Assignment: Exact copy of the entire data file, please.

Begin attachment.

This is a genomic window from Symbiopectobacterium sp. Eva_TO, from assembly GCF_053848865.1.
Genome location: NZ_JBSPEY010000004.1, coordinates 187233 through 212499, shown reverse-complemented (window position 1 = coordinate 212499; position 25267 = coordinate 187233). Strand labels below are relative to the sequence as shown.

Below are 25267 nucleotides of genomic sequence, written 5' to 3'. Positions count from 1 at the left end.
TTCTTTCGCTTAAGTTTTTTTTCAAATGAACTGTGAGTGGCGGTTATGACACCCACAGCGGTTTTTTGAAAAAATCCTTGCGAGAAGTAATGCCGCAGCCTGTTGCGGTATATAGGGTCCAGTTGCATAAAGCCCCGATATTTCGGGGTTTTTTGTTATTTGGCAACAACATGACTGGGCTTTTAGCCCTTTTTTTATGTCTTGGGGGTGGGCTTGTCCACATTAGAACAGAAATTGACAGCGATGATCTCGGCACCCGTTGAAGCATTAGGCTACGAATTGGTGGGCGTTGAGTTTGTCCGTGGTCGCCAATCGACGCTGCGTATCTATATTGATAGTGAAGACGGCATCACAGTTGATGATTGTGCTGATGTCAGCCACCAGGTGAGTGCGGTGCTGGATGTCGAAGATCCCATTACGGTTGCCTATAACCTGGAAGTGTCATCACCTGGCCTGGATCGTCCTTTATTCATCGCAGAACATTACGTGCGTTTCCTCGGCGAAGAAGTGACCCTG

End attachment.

This is a genomic window from Symbiopectobacterium sp. Eva_TO, from assembly GCF_053848865.1.
Genome location: NZ_JBSPEY010000004.1, coordinates 187233 through 212499, shown reverse-complemented (window position 1 = coordinate 212499; position 25267 = coordinate 187233). Strand labels below are relative to the sequence as shown.

Below are 25267 nucleotides of genomic sequence, written 5' to 3'. Positions count from 1 at the left end.
TTCTTTCGCTTAAGTTTTTTTTCAAATGAACTGTGAGTGGCGGTTATGACACCCACAGCGGTTTTTTGAAAAAATCCTTGCGAGAAGTAATGCCGCAGCCTGTTGCGGTATATAGGGTCCAGTTGCATAAAGCCCCGATATTTCGGGGTTTTTTGTTATTTGGCAACAACATGACTGGGCTTTTAGCCCTTTTTTTATGTCTTGGGGGTGGGCTTGTCCACATTAGAACAGAAATTGACAGCGATGATCTCGGCACCCGTTGAAGCATTAGGCTACGAATTGGTGGGCGTTGAGTTTGTCCGTGGTCGCCAATCGACGCTGCGTATCTATATTGATAGTGAAGACGGCATCACAGTTGATGATTGTGCTGATGTCAGCCACCAGGTGAGTGCGGTGCTGGATGTCGAAGATCCCATTACGGTTGCCTATAACCTGGAAGTGTCATCACCTGGCCTGGATCGTCCTTTATTCATCGCAGAACATTACGTGCGTTTCCTCGGCGAAGAAGTGACCCTG